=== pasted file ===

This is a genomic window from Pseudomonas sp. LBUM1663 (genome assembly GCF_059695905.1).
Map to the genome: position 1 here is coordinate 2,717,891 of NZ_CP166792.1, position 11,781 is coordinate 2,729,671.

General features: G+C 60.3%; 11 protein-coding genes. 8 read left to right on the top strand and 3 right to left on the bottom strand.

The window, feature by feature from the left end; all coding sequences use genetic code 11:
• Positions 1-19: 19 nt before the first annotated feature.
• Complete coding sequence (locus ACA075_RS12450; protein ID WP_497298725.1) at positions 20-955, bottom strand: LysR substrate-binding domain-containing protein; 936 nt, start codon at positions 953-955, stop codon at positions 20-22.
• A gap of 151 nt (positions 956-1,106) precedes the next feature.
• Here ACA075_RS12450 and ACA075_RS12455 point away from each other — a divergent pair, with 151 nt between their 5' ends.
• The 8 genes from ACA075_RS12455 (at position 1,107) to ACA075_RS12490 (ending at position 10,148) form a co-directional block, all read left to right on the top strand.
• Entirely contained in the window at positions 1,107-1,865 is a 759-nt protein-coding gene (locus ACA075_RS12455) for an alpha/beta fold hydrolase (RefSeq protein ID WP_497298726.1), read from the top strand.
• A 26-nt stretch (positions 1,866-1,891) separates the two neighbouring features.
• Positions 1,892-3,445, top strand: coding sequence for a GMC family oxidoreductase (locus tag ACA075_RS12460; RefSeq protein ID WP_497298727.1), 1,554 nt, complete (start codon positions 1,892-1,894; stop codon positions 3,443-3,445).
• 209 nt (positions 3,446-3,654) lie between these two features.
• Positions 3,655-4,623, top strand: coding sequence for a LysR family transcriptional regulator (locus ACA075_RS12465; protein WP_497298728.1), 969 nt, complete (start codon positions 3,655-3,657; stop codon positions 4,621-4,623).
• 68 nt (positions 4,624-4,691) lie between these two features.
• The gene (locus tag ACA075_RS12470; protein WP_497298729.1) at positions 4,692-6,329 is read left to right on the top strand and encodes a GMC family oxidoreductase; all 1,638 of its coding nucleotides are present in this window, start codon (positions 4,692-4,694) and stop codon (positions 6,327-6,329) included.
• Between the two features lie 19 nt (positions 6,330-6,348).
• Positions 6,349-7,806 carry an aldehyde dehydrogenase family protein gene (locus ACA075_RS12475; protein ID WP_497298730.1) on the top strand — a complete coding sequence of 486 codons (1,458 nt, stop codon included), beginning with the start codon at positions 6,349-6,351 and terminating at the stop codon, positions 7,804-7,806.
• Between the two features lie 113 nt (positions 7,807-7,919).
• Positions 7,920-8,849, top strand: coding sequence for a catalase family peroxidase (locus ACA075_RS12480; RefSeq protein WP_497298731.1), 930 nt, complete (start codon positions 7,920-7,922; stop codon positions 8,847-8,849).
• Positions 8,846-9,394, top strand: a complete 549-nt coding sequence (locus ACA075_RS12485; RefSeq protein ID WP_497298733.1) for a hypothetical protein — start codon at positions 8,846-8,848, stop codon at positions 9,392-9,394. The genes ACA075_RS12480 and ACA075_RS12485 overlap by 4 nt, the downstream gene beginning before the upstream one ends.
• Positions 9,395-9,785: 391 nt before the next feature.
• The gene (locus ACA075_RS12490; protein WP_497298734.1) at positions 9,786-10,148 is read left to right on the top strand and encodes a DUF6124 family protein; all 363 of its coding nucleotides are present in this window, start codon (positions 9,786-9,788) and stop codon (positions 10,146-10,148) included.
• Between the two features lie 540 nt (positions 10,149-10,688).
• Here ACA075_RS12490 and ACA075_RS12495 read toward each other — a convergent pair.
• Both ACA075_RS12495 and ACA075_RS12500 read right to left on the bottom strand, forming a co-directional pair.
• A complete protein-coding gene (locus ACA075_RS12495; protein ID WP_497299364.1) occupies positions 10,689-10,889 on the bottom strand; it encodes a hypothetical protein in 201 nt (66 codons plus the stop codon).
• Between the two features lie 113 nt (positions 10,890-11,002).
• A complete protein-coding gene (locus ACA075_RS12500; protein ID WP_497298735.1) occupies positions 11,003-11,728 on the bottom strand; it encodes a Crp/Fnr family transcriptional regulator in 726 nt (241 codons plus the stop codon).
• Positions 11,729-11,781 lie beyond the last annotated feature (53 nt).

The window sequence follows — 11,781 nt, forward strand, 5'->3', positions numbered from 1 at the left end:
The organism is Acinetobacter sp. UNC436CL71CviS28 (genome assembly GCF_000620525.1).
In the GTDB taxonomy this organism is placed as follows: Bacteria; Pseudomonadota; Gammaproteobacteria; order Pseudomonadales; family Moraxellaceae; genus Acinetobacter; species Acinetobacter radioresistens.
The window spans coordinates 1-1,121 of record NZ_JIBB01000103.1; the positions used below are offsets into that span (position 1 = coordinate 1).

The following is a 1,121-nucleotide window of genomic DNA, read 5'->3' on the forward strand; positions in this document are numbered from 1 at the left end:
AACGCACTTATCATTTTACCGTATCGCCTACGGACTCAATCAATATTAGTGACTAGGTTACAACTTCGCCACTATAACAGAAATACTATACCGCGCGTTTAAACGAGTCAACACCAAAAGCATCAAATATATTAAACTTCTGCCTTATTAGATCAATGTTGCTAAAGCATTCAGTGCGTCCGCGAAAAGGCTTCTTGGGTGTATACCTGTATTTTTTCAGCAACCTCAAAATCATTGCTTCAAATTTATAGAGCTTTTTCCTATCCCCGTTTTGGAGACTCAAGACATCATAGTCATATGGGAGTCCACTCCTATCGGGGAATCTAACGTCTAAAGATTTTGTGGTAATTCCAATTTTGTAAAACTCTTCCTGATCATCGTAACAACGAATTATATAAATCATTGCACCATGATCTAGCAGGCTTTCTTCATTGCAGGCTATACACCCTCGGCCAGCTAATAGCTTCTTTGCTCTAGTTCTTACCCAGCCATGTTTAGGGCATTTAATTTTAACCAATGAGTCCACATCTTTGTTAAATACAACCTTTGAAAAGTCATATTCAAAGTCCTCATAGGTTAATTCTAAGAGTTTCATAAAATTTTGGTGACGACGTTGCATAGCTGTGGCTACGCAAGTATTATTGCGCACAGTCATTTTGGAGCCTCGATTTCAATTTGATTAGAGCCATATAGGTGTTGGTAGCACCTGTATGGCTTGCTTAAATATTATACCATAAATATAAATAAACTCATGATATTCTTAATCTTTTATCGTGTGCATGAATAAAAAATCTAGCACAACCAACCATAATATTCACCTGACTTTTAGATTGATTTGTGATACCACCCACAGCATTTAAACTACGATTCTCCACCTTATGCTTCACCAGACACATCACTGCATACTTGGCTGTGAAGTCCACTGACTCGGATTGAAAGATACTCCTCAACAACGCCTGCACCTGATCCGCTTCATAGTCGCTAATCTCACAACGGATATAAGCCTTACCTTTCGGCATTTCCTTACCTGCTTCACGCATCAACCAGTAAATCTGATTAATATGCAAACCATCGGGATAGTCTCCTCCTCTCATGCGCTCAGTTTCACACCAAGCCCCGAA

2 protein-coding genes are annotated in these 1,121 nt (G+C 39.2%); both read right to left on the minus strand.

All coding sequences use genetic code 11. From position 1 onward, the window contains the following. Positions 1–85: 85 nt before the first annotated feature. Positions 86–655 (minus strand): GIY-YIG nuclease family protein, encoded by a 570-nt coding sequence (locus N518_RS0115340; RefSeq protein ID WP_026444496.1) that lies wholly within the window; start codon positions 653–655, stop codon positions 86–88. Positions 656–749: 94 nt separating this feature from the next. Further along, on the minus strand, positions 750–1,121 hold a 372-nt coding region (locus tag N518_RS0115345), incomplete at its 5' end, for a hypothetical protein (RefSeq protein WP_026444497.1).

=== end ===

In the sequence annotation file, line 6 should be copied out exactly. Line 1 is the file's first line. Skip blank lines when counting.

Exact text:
• Complete coding sequence (locus ACA075_RS12450; protein ID WP_497298725.1) at positions 20-955, bottom strand: LysR substrate-binding domain-containing protein; 936 nt, start codon at positions 953-955, stop codon at positions 20-22.